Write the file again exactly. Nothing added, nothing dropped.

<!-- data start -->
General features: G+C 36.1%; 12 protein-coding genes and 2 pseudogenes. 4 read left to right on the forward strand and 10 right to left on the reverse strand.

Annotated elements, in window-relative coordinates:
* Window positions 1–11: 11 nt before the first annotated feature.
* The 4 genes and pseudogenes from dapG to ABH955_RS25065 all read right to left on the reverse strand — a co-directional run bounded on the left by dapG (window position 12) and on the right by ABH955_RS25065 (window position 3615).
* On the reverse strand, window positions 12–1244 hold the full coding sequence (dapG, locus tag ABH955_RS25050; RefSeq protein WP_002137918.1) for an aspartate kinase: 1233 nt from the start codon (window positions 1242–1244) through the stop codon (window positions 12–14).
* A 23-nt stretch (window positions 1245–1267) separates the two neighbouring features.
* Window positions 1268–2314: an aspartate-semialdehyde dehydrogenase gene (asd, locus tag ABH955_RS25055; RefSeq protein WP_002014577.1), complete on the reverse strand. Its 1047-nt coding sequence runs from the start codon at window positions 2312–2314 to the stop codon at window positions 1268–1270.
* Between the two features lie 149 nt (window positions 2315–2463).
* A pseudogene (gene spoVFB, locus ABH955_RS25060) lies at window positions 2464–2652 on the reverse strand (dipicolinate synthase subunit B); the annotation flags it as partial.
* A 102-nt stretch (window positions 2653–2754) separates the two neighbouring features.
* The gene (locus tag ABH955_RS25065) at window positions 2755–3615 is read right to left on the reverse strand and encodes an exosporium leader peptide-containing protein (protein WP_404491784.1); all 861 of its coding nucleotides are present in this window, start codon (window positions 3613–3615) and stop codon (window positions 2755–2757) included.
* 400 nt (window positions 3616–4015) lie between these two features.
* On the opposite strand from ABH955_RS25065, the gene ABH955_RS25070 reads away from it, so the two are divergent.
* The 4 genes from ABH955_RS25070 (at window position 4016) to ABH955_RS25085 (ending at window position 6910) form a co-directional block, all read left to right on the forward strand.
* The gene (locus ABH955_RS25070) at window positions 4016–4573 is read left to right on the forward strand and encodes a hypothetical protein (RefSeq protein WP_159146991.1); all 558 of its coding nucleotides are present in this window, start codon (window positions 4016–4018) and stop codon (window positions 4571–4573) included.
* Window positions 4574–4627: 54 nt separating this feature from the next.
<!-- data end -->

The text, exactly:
General features: G+C 36.1%; 12 protein-coding genes and 2 pseudogenes. 4 read left to right on the forward strand and 10 right to left on the reverse strand.

Annotated elements, in window-relative coordinates:
* Window positions 1–11: 11 nt before the first annotated feature.
* The 4 genes and pseudogenes from dapG to ABH955_RS25065 all read right to left on the reverse strand — a co-directional run bounded on the left by dapG (window position 12) and on the right by ABH955_RS25065 (window position 3615).
* On the reverse strand, window positions 12–1244 hold the full coding sequence (dapG, locus tag ABH955_RS25050; RefSeq protein WP_002137918.1) for an aspartate kinase: 1233 nt from the start codon (window positions 1242–1244) through the stop codon (window positions 12–14).
* A 23-nt stretch (window positions 1245–1267) separates the two neighbouring features.
* Window positions 1268–2314: an aspartate-semialdehyde dehydrogenase gene (asd, locus tag ABH955_RS25055; RefSeq protein WP_002014577.1), complete on the reverse strand. Its 1047-nt coding sequence runs from the start codon at window positions 2312–2314 to the stop codon at window positions 1268–1270.
* Between the two features lie 149 nt (window positions 2315–2463).
* A pseudogene (gene spoVFB, locus ABH955_RS25060) lies at window positions 2464–2652 on the reverse strand (dipicolinate synthase subunit B); the annotation flags it as partial.
* A 102-nt stretch (window positions 2653–2754) separates the two neighbouring features.
* The gene (locus tag ABH955_RS25065) at window positions 2755–3615 is read right to left on the reverse strand and encodes an exosporium leader peptide-containing protein (protein WP_404491784.1); all 861 of its coding nucleotides are present in this window, start codon (window positions 3613–3615) and stop codon (window positions 2755–2757) included.
* 400 nt (window positions 3616–4015) lie between these two features.
* On the opposite strand from ABH955_RS25065, the gene ABH955_RS25070 reads away from it, so the two are divergent.
* The 4 genes from ABH955_RS25070 (at window position 4016) to ABH955_RS25085 (ending at window position 6910) form a co-directional block, all read left to right on the forward strand.
* The gene (locus ABH955_RS25070) at window positions 4016–4573 is read left to right on the forward strand and encodes a hypothetical protein (RefSeq protein WP_159146991.1); all 558 of its coding nucleotides are present in this window, start codon (window positions 4016–4018) and stop codon (window positions 4571–4573) included.
* Window positions 4574–4627: 54 nt separating this feature from the next.